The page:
Since 2000, Dallas and Houston have increased jobs by 31 percent, growing at three times the rate of increase in New York and five times as rapidly as Los Angeles. Texas’ smaller but up-and-coming metropolitan regions are also thriving, with San Antonio and Austin, for example, boasting some of the most rapid job growth in the country.
This growth is not all at the low end of the job market, as some suggest. Over the past fifteen years Texas cities have generally experienced faster STEM (Science, Technology, Engineering and Math-related) job growth than their more celebrated rivals. Austin and San Antonio have grown their STEM related jobs even more quickly than the San Francisco Bay Area has grown theirs, while both Houston and Dallas-Fort Worth have increased STEM employment far more rapidly than New York, Los Angeles or Chicago.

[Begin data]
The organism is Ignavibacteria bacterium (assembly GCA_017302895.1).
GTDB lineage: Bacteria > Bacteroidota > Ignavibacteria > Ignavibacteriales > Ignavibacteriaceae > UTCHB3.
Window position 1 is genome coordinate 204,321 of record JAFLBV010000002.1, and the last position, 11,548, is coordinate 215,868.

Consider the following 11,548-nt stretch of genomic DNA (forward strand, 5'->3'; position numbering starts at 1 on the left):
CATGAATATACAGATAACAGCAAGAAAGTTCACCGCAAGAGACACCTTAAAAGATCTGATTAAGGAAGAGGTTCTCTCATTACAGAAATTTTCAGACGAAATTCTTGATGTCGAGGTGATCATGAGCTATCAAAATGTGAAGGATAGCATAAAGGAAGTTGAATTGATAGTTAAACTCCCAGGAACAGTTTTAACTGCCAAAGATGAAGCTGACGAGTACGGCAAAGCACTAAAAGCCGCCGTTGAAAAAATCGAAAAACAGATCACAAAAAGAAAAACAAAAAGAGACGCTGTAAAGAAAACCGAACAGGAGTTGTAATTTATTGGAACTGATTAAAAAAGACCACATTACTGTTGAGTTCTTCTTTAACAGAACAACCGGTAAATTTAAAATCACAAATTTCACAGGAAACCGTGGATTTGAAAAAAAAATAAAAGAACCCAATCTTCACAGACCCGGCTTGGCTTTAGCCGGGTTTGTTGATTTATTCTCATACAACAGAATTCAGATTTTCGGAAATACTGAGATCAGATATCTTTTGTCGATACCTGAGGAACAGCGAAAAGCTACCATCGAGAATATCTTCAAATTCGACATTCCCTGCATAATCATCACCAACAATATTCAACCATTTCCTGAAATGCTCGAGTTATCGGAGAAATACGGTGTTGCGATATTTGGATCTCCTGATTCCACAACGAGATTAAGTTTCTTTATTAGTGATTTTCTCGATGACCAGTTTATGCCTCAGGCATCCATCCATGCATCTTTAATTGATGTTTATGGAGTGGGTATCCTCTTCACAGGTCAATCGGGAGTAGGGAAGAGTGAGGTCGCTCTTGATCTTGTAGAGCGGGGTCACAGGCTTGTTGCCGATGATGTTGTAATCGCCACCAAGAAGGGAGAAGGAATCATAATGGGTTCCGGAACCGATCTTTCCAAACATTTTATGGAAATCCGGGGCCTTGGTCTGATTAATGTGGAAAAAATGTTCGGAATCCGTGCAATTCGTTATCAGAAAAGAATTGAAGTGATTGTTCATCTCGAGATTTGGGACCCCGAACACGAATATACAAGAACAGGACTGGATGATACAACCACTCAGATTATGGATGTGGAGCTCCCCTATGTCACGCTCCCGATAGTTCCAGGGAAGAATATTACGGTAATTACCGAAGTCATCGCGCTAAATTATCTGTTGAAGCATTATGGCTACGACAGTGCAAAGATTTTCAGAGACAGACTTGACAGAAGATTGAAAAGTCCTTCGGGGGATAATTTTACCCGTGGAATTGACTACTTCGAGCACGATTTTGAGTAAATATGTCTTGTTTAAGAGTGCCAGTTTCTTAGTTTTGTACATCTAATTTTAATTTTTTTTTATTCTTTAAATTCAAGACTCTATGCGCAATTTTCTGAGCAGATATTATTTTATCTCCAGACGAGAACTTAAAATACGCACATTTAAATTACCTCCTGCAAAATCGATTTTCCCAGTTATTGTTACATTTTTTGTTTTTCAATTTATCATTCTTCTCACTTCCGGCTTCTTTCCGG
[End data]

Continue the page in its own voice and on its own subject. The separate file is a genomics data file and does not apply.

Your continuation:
The Texas cities also have enjoyed faster growth in middle class jobs, those paying between 80 percent and 200 percent of the median wage at the national level. Since 2001, these jobs have grown 39 percent in Austin, 26 percent in Houston, and 21 percent in Dallas-Fort Worth, a much more rapid clip than experienced in San Francisco, New York or Los Angeles, while Chicago has actually seen these kinds of job decrease.
Recent Pew Research Center data illustrates that between 2000 and 2014, out of the 53 metropolitan areas with populations of more than 1,000,000, San Antonio had the second largest gain in percentage of combined middle-income and upper-income households; the percentage of households in the lower-income segment dropped. Houston ranked 6th and Austin ranked 13th, while Dallas-Fort Worth placed 25th, still in the top half.